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Using Stress as a Tool in Conservation

We currently have several projects exploring how the stress response might help animals survive human-created habitat disturbances. This work is part of the emerging field of Conservation Physiology and is forming an increasing percentage of our effort.

We have completed several collaborations with Martin Wikelski at Max Planck Institute for Ornithology. In one project, we examined the stress responses of free-living Galapagos marine iguanas to a variety of environmental stressors. Our primary work explored how iguanas survive the effects of El Niño, but we were also interested in how these animals respond to tourism, to recently-introduced predators, and to an oil spill that fouled the iguana’s food supply.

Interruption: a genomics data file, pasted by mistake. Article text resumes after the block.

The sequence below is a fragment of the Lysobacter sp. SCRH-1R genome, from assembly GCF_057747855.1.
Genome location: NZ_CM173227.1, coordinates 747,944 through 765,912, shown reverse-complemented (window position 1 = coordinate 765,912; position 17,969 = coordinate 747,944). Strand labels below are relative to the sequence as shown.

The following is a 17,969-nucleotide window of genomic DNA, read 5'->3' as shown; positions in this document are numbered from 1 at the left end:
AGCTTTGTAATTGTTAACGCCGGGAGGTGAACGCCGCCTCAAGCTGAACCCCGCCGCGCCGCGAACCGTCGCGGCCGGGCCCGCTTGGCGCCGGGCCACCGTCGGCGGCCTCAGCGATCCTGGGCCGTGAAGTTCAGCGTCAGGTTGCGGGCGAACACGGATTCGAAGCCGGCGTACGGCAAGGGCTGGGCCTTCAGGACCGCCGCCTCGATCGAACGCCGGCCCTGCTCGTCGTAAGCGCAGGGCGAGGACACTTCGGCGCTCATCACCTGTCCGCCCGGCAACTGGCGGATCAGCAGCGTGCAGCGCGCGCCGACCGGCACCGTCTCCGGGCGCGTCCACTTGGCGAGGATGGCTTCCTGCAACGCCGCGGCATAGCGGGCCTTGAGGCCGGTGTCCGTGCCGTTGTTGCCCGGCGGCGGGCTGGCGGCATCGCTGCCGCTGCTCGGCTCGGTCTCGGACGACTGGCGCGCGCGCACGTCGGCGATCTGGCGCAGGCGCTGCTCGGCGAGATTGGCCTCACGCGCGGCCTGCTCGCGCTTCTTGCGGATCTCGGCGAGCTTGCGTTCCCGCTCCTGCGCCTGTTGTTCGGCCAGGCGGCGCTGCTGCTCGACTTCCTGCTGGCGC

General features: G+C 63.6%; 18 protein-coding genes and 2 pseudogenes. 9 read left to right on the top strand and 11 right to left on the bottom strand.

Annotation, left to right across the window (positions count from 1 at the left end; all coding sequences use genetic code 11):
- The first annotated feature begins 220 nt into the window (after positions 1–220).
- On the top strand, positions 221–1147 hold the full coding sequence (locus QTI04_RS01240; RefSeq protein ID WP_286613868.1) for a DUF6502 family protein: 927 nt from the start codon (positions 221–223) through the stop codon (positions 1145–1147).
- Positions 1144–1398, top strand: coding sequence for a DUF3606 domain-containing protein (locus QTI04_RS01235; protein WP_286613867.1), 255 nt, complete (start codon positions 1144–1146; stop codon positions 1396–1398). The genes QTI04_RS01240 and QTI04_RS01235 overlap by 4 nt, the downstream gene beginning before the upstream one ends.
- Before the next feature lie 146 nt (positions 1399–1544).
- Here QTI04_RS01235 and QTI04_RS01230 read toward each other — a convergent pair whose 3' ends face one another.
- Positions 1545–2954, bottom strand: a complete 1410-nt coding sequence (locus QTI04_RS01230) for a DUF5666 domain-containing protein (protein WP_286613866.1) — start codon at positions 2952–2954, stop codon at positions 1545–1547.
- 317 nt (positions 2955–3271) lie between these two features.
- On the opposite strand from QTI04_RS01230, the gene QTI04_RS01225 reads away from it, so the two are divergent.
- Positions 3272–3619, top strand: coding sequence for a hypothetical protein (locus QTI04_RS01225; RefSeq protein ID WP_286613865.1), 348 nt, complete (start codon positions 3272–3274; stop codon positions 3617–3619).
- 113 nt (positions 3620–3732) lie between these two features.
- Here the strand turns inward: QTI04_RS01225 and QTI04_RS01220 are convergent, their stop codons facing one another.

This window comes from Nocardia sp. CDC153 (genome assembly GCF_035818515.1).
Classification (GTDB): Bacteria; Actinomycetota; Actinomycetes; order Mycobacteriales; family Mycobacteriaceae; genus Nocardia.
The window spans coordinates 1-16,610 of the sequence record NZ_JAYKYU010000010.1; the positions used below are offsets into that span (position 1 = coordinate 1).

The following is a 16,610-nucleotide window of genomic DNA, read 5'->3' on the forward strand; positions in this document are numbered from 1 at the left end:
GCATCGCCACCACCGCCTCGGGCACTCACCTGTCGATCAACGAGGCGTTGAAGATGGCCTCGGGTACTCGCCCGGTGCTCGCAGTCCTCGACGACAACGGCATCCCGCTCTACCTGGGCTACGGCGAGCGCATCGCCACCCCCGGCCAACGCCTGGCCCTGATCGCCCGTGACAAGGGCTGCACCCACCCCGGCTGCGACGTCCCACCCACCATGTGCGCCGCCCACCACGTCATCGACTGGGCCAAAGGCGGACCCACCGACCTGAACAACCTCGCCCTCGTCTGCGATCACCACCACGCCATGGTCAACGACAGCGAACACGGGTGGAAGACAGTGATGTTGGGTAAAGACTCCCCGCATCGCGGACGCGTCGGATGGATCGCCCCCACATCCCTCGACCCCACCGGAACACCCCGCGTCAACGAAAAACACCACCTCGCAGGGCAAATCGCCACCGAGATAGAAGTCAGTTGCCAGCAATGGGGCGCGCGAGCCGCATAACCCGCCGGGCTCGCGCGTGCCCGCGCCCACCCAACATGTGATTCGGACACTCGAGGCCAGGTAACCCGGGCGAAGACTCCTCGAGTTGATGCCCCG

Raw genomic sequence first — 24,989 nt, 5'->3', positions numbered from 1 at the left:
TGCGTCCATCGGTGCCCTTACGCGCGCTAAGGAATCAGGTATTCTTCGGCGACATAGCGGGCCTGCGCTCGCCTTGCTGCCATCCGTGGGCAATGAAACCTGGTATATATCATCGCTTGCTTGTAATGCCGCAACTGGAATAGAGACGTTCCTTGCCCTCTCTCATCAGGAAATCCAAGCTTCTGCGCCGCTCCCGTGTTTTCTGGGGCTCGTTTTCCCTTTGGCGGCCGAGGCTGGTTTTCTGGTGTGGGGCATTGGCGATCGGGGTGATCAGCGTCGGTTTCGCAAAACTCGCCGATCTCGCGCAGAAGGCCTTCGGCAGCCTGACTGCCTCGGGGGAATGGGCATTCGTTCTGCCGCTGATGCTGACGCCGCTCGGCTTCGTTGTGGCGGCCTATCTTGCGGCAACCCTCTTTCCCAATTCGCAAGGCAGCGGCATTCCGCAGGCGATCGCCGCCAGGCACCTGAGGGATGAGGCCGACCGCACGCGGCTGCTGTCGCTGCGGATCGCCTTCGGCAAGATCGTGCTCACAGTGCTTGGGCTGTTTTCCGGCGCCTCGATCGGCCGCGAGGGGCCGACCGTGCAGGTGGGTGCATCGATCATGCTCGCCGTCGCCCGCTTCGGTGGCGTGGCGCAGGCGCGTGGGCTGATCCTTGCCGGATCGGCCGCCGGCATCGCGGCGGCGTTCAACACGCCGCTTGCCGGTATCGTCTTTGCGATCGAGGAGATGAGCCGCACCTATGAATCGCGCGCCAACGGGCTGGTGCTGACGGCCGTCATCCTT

A second completed collaboration with Martin Wikelski included Tim Hayden of the U.S. Army Corp of Engineers. We studied whether military training activities at Ft. Hood, Texas, created stress in three species of birds that live on the base, two of which are endangered. This project integrated glucocorticoid and fight-or-flight responses to understand what causes stress in these species and whether military activities elicit stress responses.

We also completed a series of projects with Dave Delehanty at University of Idaho. We tested whether translocation in chukar, an introduced bird of the Mojave Desert, elicits a stress response. Translocation efforts have poor success rates and we used chukar as a model to show that translocation relies upon chronically stressed animals.

Ongoing projects include collaborations with Michael Reed in our department and Nina Fefferman at University of Tennessee. We have been focusing on whether the changes in corticosterone responses during molt in birds can affect their survival and how stress responses might alter the chance of species persistance.